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Alright people, let’s go ahead and get this out of the way; Bat-nipples were not that bad. Were they the greatest decision in the world? No. Joel Shumacher apologized, George Clooney apologized, it’s time to move on and stop giving them such a hard time about it. Nipples aside, the costumes in Batman and Robin were a cool addition to the franchise's growing number of bat suits.
Alfred summons Thomas Elliot to remove skull fragments from Bruce's brain. Batman recovers and pays a trip to Blackgate Penitentiary to interrogate Bane on the whereabouts of the money. Bane eventually escapes and Batman strikes a deal with Amanda Waller, who allows Bane's escape so Batman can track him. Bane leads Batman to Poison Ivy's now abandoned greenhouse where Catwoman is. Waller captures Bane and returns him to Blackgate Penitentiary.
Take a moment and think about the most iconic superheroes of our day. Chances are, Batman made the shortlist, which is why we carry a full assortment of Batman costumes for superheroes of every size. Outfit the Bruce Wayne in your family in a Batsuit that fits just right. Measurements (chest, waist, hips, height, weight) are the best way to find the perfect fit; consult with the costume’s size chart to ensure you’re choosing the right size. We recommend ordering up a size if you’re in for a chilly Halloween and think you’ll need to wear long underwear underneath your costume. 
Batman and Catwoman have had several romantic encounters in the New Earth continuity. Their most prominent love affair is perhaps from the storyline Batman: Hush, in which Bruce finally revealed his identity to Selina and invited her to become part of his life. Things went awry when Batman learned of a massive conspiracy organized by Hush and he decided he couldn't trust in her anymore, ending their relationship. However, in later storylines, like Batman: Heart of Hush, it has been shown that they still loved each other deeply.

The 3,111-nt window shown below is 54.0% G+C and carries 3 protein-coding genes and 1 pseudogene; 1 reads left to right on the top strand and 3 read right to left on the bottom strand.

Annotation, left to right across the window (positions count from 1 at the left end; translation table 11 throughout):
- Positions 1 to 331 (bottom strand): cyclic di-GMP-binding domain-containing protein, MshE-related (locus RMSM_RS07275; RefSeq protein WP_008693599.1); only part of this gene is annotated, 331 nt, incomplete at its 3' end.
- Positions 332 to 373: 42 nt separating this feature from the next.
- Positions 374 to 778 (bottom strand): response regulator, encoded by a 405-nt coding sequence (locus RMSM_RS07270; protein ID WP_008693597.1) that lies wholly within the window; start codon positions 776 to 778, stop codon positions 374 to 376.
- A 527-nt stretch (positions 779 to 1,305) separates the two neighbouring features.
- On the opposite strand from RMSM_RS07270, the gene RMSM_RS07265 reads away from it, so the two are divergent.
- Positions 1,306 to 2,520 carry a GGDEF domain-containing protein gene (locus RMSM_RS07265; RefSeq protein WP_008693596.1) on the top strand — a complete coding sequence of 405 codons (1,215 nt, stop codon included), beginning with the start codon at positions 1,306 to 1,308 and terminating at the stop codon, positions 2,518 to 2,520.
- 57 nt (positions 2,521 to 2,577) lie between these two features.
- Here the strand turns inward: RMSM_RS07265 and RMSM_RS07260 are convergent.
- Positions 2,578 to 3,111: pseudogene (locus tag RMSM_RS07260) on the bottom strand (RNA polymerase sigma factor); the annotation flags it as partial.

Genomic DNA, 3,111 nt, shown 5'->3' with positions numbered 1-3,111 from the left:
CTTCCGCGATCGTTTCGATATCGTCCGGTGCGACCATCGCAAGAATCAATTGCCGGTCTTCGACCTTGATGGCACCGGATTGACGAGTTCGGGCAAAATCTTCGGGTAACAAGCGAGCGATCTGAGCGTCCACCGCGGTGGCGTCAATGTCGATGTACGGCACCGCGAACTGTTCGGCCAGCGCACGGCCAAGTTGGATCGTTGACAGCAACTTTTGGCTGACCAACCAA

Utility Belt: Batman keeps most of his personal field equipment in his iconic yellow utility belt. Over the years, it has produced plastic explosives, nerve toxins, batarangs, smoke bombs, a fingerprint kit, a cutting tool, a grappling line-launcher, and a re-breather. Superman also entrusted Batman with a ring made of Kryptonite, should the Man of Steel ever need to be reined in (because of mind-control by a super-villain, etc.).
Over the course of the first few Batman strips elements were added to the character and the artistic depiction of Batman evolved. Kane noted that within six issues he drew the character's jawline more pronounced, and lengthened the ears on the costume. "About a year later he was almost the full figure, my mature Batman", Kane said.[26] Batman's characteristic utility belt was introduced in Detective Comics #29 (July 1939), followed by the boomerang-like batarang and the first bat-themed vehicle, the Batplane, in #31 (Sept. 1939). The character's origin was revealed in #33 (Nov. 1939), unfolding in a two-page story that establishes the brooding persona of Batman, a character driven by the death of his parents. Written by Finger, it depicts a young Bruce Wayne witnessing his parents' murder at the hands of a mugger. Days later, at their grave, the child vows that "by the spirits of my parents [I will] avenge their deaths by spending the rest of my life warring on all criminals".[27][28][29]